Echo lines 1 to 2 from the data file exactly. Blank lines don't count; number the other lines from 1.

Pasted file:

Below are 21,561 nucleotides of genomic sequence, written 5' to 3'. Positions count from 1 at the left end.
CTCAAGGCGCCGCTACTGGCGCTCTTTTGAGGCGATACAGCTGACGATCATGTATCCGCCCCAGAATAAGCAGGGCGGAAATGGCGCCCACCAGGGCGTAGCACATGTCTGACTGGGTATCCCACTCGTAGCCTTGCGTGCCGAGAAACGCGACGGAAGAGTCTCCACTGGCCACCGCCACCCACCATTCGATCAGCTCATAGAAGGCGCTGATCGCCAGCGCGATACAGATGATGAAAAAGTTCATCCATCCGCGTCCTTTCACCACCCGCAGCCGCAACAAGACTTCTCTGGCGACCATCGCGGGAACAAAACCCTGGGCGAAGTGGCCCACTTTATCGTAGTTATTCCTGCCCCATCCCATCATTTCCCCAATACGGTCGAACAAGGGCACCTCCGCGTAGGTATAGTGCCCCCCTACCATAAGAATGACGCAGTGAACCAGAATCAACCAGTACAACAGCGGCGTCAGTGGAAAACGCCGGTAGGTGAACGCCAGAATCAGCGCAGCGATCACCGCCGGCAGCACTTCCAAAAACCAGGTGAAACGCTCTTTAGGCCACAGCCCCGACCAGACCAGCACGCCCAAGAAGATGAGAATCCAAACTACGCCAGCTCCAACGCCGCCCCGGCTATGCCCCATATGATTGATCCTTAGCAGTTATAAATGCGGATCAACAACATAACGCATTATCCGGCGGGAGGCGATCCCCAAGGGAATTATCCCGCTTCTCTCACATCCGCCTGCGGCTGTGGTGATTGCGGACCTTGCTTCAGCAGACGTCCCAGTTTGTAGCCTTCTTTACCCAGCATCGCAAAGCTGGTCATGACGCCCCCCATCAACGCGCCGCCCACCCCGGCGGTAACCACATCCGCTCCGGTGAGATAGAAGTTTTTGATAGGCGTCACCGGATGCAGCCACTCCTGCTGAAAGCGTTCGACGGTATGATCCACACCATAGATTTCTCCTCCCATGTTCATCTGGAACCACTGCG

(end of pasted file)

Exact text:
Below are 21,561 nucleotides of genomic sequence, written 5' to 3'. Positions count from 1 at the left end.
CTCAAGGCGCCGCTACTGGCGCTCTTTTGAGGCGATACAGCTGACGATCATGTATCCGCCCCAGAATAAGCAGGGCGGAAATGGCGCCCACCAGGGCGTAGCACATGTCTGACTGGGTATCCCACTCGTAGCCTTGCGTGCCGAGAAACGCGACGGAAGAGTCTCCACTGGCCACCGCCACCCACCATTCGATCAGCTCATAGAAGGCGCTGATCGCCAGCGCGATACAGATGATGAAAAAGTTCATCCATCCGCGTCCTTTCACCACCCGCAGCCGCAACAAGACTTCTCTGGCGACCATCGCGGGAACAAAACCCTGGGCGAAGTGGCCCACTTTATCGTAGTTATTCCTGCCCCATCCCATCATTTCCCCAATACGGTCGAACAAGGGCACCTCCGCGTAGGTATAGTGCCCCCCTACCATAAGAATGACGCAGTGAACCAGAATCAACCAGTACAACAGCGGCGTCAGTGGAAAACGCCGGTAGGTGAACGCCAGAATCAGCGCAGCGATCACCGCCGGCAGCACTTCCAAAAACCAGGTGAAACGCTCTTTAGGCCACAGCCCCGACCAGACCAGCACGCCCAAGAAGATGAGAATCCAAACTACGCCAGCTCCAACGCCGCCCCGGCTATGCCCCATATGATTGATCCTTAGCAGTTATAAATGCGGATCAACAACATAACGCATTATCCGGCGGGAGGCGATCCCCAAGGGAATTATCCCGCTTCTCTCACATCCGCCTGCGGCTGTGGTGATTGCGGACCTTGCTTCAGCAGACGTCCCAGTTTGTAGCCTTCTTTACCCAGCATCGCAAAGCTGGTCATGACGCCCCCCATCAACGCGCCGCCCACCCCGGCGGTAACCACATCCGCTCCGGTGAGATAGAAGTTTTTGATAGGCGTCACCGGATGCAGCCACTCCTGCTGAAAGCGTTCGACGGTATGATCCACACCATAGATTTCTCCTCCCATGTTCATCTGGAACCACTGCG